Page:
WEDNESDAY, June 8 (HealthDay News) -- Girls may be more
resistant to the spontaneous genetic mishaps that explain some
cases of autism in families with no history of the disorder, two
new studies suggest.
Everyone carries a certain number of duplications or deletions
of one or more sections of DNA, something known as copy number
variants, explained Dr. Christian Schaaf, an assistant professor in
the department of molecular and human genetics at the Baylor
College of Medicine, who wrote an accompanying editorial. If you
accumulate enough of them, and the duplications and deletions occur
on certain important areas of the chromosomes, those variants may
lead to autism and other conditions.
In the studies, published in the June 9 issue of
Neuron, researchers searched copy number variants in genetic samples from more than 1,000 families with an autistic child who were recruited as part of the Simons Simplex Collection project.
Autism spectrum disorders are neurodevelopmental conditions
marked by impaired social interaction and communication, unusual
interests, repetitive behaviors and, in some cases, intellectual
In cases where only one child in a family is affected, it has
been difficult to pinpoint new copy number variants. Researchers
believed that was because the available technology did not allow
them to view the genetic material at a high enough resolution to
see what had gone wrong, Schaaf said.
The new studies made use of newer, high resolution array
analysis to seek out copy number variants that differed between the
child with autism and the parents and siblings without autism.
"Before, it was like looking at the map of the United States. There was good enough resolution to tell the states and the big cities," Schaaf explained. "Now, the resolution is so much higher, you can look at individual streets."
They were searching such "streets" for the genetic mutations
that lead to autism spectrum disorder in "simplex" cases -- those
in which only one sibling is diagnosed with the disorder -- which
researchers have long thought may be different from those that lead
to multiplex cases. "Multiplex" means that more than one child in a
family has the disorder and that the condition seems to be
In simplex cases, it's thought that new variants -- known to
scientists as "de novo" variants -- arise spontaneously when the
child is conceived and are to blame for the autism disorder, as
opposed to variants that are passed from one generation to the
The presumption was that by using a higher resolution
technology, researchers would turn up more copy number variants,
said Andy Shih, vice president of scientific affairs for Autism
But researchers didn't find a remarkable increase. In the study,
led by researchers at Cold Spring Harbor Laboratory in New York,
researchers found de novo events in 8 percent of children with an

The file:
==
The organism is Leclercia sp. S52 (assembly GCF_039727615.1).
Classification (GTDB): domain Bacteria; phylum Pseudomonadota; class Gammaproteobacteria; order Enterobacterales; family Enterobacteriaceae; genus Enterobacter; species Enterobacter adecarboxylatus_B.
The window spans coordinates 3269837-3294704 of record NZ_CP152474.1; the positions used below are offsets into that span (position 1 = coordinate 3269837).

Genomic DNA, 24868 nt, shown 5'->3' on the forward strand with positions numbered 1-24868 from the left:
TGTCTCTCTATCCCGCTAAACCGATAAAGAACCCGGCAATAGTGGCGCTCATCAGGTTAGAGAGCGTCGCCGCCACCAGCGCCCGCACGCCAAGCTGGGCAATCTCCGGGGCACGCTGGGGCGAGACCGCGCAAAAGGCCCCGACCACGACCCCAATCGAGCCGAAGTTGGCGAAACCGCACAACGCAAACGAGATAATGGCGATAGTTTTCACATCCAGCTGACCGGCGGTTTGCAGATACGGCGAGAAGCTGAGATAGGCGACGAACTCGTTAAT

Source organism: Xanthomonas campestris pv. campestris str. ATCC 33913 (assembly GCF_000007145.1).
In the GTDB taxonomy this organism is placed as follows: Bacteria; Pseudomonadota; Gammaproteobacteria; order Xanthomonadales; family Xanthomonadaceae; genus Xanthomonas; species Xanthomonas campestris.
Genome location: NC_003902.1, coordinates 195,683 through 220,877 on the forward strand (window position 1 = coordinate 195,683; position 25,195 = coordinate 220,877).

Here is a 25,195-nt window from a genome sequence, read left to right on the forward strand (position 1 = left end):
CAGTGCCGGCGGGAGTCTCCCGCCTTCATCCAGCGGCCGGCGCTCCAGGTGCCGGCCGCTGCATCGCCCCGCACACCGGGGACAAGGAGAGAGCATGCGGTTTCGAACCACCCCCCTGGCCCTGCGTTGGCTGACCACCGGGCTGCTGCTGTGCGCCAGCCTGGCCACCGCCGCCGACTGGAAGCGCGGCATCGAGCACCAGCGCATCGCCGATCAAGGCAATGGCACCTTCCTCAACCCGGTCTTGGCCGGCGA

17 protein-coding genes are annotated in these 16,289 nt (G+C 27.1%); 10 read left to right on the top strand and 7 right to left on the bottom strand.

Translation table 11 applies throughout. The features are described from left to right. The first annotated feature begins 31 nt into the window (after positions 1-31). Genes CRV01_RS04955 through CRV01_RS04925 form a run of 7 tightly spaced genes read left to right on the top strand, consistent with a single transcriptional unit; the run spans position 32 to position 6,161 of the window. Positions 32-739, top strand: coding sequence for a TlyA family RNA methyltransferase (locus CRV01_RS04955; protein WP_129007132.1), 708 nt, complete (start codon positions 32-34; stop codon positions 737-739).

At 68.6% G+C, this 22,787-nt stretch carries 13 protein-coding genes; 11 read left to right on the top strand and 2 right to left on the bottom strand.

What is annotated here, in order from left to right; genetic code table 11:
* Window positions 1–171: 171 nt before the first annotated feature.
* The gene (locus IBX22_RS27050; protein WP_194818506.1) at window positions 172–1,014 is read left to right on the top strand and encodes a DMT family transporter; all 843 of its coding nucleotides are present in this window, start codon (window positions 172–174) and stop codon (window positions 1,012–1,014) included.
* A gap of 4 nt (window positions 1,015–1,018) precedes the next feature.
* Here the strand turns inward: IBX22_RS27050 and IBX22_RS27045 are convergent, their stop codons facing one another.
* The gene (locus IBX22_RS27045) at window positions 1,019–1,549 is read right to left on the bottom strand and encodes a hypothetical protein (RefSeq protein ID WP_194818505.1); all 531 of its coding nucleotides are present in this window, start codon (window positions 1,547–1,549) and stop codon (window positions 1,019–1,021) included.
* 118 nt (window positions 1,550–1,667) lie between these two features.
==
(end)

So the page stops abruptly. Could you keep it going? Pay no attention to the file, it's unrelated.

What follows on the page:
autism spectrum disorder, compared to 2 percent of the unaffected
That's relatively consistent with other work in which the range
is anywhere from 7 to 20 percent, said Schaaf said, who added that
the studies did confirm that children with autism carry de novo
copy number variants at a higher frequency than their parents and
The researchers also made some intriguing discoveries. In this
study and a second one led by scientists at Yale University,
researchers found that children with autism were more likely to
have copy number duplications on an area of Chromosome 7 known as
Prior research has shown that
deletions on 7q11.23 is associated with Williams or
Williams-Beuren Syndrome, a rare disorder in which children are
hypersocial and have no inhibitions about talking to strangers, as
well as cardiovascular disease and developmental delays.
"That's really interesting," Schaaf said. "It appears when you're missing a little bit, you are too social, and when you have too much, you are anti-social."
In addition, it's been well-documented that boys are at least
four times more likely to have autism than girls, and the new
research hints at why this may be.
The study led by the Cold Spring Harbor Laboratory researchers
found that girls with autism are more likely to have detectable de
novo "events," that is, larger copy number variants and more genes
involved in the deletions or duplications.
This suggests that it takes more, genetically speaking, to cause
girls to have autism.
"It seems to take more hits or more damage to the genome to lead to autism in girls than in boys," Shih said. "That may start to explain some of the sex biases, that boys are more vulnerable genetically."
Interestingly, Schaaf added, most of the autistic kids in the
Simons Simplex Collection were relatively high-functioning, Schaaf
said. Among high-functioning autistic people, there's an even
greater gender difference, he noted.
Still, much is unknown, including what might make boys more
susceptible, Schaaf added.
In addition, the research does little to explain the vast
majority of autism cases. Prior research has shown that about 5
percent to 7 percent of autism cases can be explained by a single
gene disorder. Another 5 percent seems to be caused by metabolic
conditions that affect brain function.
De novo copy number variants explain anywhere from 7 percent to
20 percent of autism cases with no known cause. But for the other
70-plus percent, there is no genetic explanation.
"It doesn't mean we'll [never] know the risk factors for the other 70 percent. Some could be environmental, some could be other genetic mechanism not yet discovered or that our current technology doesn't allow us to identify," Shih said.
It seems, he added, that "we are fast approaching the limitation
of this particular technology."
Find out more about autism spectrum disorders at the
U.S. Centers for Disease Control and